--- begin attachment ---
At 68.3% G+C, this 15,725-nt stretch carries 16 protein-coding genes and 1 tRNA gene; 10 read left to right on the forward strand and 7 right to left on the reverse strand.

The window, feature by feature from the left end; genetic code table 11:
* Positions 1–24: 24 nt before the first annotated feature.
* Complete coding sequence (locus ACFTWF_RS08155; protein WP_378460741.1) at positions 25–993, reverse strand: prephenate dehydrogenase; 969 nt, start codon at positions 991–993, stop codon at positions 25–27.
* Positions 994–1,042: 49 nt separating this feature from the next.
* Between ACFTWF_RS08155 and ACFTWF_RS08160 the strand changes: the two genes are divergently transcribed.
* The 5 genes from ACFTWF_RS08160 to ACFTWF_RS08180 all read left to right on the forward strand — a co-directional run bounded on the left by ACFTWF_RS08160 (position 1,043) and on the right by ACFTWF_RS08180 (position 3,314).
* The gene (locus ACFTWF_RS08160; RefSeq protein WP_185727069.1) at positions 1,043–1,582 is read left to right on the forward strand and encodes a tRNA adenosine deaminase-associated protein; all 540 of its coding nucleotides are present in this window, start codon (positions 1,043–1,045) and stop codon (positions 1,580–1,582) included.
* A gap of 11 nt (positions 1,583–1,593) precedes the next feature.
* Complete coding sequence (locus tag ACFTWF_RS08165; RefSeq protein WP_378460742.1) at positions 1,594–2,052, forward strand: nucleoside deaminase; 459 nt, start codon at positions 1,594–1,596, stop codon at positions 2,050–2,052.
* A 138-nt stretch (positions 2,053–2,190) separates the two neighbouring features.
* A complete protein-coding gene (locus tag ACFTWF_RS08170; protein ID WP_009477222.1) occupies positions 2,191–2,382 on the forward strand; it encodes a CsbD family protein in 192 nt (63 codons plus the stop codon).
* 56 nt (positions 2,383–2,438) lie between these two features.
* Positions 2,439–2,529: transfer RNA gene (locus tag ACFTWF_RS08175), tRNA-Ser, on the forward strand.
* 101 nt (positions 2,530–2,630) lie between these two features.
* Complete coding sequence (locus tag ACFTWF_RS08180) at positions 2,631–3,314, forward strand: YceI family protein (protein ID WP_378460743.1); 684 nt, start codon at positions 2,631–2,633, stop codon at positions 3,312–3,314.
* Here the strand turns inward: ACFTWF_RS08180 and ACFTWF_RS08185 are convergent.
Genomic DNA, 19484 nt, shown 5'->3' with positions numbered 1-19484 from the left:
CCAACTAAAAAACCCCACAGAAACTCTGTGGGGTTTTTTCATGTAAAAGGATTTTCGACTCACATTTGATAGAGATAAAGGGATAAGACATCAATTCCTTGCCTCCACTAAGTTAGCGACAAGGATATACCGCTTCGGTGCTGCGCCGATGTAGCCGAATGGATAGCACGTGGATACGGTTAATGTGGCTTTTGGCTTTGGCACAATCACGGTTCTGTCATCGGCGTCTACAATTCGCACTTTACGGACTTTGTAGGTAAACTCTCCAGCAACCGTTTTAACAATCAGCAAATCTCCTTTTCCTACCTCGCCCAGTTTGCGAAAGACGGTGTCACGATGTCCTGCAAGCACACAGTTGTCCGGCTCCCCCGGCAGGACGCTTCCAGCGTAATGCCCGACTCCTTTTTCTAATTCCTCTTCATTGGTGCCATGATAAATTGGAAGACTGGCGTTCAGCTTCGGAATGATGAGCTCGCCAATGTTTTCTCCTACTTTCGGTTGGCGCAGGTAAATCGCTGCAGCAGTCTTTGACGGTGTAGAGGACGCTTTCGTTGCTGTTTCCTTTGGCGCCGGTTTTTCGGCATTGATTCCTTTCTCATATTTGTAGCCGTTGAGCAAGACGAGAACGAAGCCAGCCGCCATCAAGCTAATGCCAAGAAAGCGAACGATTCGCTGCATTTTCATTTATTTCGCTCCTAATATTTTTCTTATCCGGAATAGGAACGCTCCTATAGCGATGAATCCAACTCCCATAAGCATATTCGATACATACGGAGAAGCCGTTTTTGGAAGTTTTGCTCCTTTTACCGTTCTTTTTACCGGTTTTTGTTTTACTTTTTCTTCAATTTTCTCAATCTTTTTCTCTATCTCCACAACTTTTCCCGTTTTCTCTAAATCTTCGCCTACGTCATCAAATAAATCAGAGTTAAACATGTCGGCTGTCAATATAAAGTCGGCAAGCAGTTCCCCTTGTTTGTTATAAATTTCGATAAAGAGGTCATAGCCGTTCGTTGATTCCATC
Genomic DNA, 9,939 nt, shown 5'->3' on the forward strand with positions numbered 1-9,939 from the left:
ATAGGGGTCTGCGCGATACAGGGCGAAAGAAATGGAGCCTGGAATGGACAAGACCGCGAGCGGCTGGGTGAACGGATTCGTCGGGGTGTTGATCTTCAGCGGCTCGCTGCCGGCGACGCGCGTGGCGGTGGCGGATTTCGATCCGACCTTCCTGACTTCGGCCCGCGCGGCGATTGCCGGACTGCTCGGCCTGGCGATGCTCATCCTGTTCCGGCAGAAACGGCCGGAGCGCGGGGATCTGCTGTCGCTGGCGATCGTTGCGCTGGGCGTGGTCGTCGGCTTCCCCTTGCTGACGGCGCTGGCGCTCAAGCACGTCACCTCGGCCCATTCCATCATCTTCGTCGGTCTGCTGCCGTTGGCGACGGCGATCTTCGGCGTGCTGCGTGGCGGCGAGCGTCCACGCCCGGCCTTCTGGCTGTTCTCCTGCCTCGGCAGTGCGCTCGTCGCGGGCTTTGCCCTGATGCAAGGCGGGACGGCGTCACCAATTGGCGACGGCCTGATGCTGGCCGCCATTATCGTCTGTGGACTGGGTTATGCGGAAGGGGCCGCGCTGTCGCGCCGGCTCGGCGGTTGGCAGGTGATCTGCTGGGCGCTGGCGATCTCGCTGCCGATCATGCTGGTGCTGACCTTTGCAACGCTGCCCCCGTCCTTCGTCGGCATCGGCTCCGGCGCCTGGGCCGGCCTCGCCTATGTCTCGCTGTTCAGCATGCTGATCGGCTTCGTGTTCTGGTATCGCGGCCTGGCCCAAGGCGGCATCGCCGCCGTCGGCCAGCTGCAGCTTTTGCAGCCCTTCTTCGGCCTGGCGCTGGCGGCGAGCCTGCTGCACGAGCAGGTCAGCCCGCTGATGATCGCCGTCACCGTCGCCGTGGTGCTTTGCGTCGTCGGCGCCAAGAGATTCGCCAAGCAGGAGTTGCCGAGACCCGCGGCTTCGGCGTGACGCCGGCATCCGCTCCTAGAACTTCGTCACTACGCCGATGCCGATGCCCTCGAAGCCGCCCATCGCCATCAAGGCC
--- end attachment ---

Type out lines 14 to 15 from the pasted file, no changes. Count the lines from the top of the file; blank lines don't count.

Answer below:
* Positions 2,439–2,529: transfer RNA gene (locus tag ACFTWF_RS08175), tRNA-Ser, on the forward strand.
* 101 nt (positions 2,530–2,630) lie between these two features.